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technology

Worried about Internet companies snooping on your online browsing? You might turn to something called a virtual private network to protect your privacy. But researchers say these networks can themselves be insecure.

Earlier this year, the federal government rolled back rules that would have prevented Internet service providers from tracking your activity online.

Every year, hundreds of millions of documents are notarized in the United States: wills, mortgages, citizenship forms, handgun applications. And since the founding of this nation, notarizations have been done pretty much the same way: in person.

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Photographing yourself with a smartphone seems harmless. But a man in Washington state died February 28 after accidentally shooting himself in the face while posing with a gun. And at least 49 others here and abroad have died from selfie-related accidents.

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Doctors at Cook Children’s Medical Center in Fort Worth are used to treating cases of abuse. But what they’d really like to do is prevent it. So they’re experimenting with “big data” technology that could help predict neighborhoods where kids are most likely to be abused.

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It can be tricky to pin down a patent troll.

 

Gil Gillam, artist and attorney with Gillam & Smith LLP in Marshall, Texas.

East Texas is known for its Piney Woods, Caddo Lake, maybe for sweet potatoes. It’s also the patent lawsuit capitol of the country. More patent infringement cases are brought to Eastern District courts than anywhere else. There’s pressure to root out the so-called “patent trolls”.

Transforming Dallas Into Something Called A 'Smart City'

Nov 18, 2015
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Efforts are underway to transform Dallas into a Smart City. That designation involves building an advanced network that can monitor everything from a city's energy consumption to when a garbage can needs to be changed.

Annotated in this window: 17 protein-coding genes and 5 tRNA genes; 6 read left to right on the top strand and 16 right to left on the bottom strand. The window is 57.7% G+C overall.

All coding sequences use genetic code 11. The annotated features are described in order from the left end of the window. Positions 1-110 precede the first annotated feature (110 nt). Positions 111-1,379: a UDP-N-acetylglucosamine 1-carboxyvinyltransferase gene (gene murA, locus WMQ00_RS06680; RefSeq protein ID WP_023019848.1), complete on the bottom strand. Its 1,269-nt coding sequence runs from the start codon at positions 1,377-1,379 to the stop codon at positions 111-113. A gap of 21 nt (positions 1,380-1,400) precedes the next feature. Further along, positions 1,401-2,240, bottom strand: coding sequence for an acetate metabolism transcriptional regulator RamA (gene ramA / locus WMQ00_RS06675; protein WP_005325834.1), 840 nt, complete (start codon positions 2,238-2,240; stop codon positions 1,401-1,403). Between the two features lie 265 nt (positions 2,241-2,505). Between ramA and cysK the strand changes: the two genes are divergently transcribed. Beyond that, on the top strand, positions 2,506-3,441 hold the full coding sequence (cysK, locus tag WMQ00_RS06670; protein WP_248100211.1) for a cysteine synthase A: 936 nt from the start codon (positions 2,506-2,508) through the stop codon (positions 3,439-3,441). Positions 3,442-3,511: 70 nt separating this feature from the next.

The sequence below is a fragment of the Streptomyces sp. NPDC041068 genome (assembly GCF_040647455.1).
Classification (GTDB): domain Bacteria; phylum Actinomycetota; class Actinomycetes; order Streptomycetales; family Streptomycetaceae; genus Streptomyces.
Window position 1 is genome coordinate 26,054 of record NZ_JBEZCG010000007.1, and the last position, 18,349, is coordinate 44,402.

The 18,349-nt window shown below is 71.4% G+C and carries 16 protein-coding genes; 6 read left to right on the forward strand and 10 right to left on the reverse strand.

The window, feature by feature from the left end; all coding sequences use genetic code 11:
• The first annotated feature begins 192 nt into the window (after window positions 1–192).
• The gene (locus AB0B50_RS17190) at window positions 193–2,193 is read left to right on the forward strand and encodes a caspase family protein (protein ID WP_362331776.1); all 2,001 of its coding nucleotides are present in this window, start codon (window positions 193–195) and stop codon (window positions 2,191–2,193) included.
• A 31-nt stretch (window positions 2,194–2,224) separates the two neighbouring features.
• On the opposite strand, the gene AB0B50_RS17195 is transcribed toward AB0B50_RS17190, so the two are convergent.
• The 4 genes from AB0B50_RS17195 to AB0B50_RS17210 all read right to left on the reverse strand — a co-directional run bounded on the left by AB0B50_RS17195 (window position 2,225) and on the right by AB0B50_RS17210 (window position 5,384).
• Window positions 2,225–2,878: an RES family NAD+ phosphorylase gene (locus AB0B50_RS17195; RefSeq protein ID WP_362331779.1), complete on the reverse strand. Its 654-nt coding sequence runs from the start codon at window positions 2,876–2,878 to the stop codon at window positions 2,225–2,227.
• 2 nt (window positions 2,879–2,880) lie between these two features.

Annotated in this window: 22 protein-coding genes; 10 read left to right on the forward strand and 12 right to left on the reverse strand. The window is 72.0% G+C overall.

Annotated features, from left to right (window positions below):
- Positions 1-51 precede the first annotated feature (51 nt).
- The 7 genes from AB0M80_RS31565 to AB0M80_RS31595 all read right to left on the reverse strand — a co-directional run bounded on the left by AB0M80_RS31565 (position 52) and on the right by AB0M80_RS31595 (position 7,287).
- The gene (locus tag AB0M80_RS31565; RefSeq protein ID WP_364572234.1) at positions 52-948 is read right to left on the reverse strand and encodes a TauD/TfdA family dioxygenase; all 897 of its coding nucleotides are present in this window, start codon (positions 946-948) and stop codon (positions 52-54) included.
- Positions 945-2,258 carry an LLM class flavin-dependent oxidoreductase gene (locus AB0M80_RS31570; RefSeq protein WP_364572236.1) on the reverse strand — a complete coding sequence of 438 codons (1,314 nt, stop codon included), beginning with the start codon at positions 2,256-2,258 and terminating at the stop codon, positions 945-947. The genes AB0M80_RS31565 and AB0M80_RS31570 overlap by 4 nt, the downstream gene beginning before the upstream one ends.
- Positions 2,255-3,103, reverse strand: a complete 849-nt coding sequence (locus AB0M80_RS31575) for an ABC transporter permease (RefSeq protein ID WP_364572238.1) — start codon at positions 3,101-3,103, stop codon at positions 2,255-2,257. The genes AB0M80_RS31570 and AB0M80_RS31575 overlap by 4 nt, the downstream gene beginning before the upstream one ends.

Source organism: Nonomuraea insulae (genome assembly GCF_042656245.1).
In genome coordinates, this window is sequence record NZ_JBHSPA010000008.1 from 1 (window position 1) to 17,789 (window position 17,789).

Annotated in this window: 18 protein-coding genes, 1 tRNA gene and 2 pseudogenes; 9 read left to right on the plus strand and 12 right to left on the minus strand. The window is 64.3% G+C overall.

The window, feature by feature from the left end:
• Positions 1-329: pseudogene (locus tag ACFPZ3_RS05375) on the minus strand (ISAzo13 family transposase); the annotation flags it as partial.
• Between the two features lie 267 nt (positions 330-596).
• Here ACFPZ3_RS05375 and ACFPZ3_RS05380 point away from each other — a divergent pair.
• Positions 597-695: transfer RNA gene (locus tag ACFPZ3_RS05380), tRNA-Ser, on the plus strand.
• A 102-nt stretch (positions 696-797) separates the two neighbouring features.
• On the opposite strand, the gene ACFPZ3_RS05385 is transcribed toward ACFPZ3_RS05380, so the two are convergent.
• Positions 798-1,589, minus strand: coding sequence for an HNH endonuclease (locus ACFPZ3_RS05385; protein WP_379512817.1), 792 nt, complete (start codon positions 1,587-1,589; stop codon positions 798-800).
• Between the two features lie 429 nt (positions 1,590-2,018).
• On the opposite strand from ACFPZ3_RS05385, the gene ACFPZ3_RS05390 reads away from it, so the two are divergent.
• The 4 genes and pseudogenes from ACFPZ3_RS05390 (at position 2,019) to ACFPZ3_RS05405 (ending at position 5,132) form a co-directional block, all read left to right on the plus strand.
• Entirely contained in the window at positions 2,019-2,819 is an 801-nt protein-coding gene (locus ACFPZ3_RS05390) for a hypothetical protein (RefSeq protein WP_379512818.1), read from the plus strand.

Health Wildcatters

Ten young companies from across the world snagged a spot in the 2015 class of Health Wildcatters. Some entrepreneurs have developed products – one for reducing the risk of stroke, another for easy eye exams – others, health services – like fast access to specialists through telemedicine and bilingual wellness programs for employers. Each company gets $35,000 in seed money and space to work for three months.

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The Americans with Disabilities Act opened up services and opportunities for people with disabilities. Twenty-five years later, North Texas developers are testing new technologies with the disabled community in mind.

Vinli

Can any car be turned into a smart car? A Dallas-based startup called Vinli has captured the attention of drivers across the country with a device promising to do just that. We tested it out.

Lauren Silverman/KERA News

Profits for Dallas-based Texas Instruments are looking good – and it’s not from selling calculators. TI’s automotive business is growing faster than the rest of the company, thanks to selling microprocessors and car technology. 

KERA News

High school and college students from across North America will be in Dallas this weekend for what’s being called a hackathon. 

UT-Dallas

Wichita Falls native Austin Howard recently became the University of Texas at Dallas’ youngest doctoral graduate ever. All of 22 years old, he earned his Ph.D. in physics last Saturday. 

Lauren Silverman / KERA News

If you’re trying to combine education with entertainment this holiday season you’re not alone. The aisles of kids toys are packed with high-tech gadgets promise to challenge the mind. So which ones are good?

University of North Texas

Spoons, forks, candelabra…The Dallas Museum of Art has the world’s largest collection of American silver objects from the 19th and 20th century. But curators and conservators don’t have much history on what they’re made of or how they were created. To investigate the artifacts, a scientist at the University of North Texas Dallas is using nano-scale tests.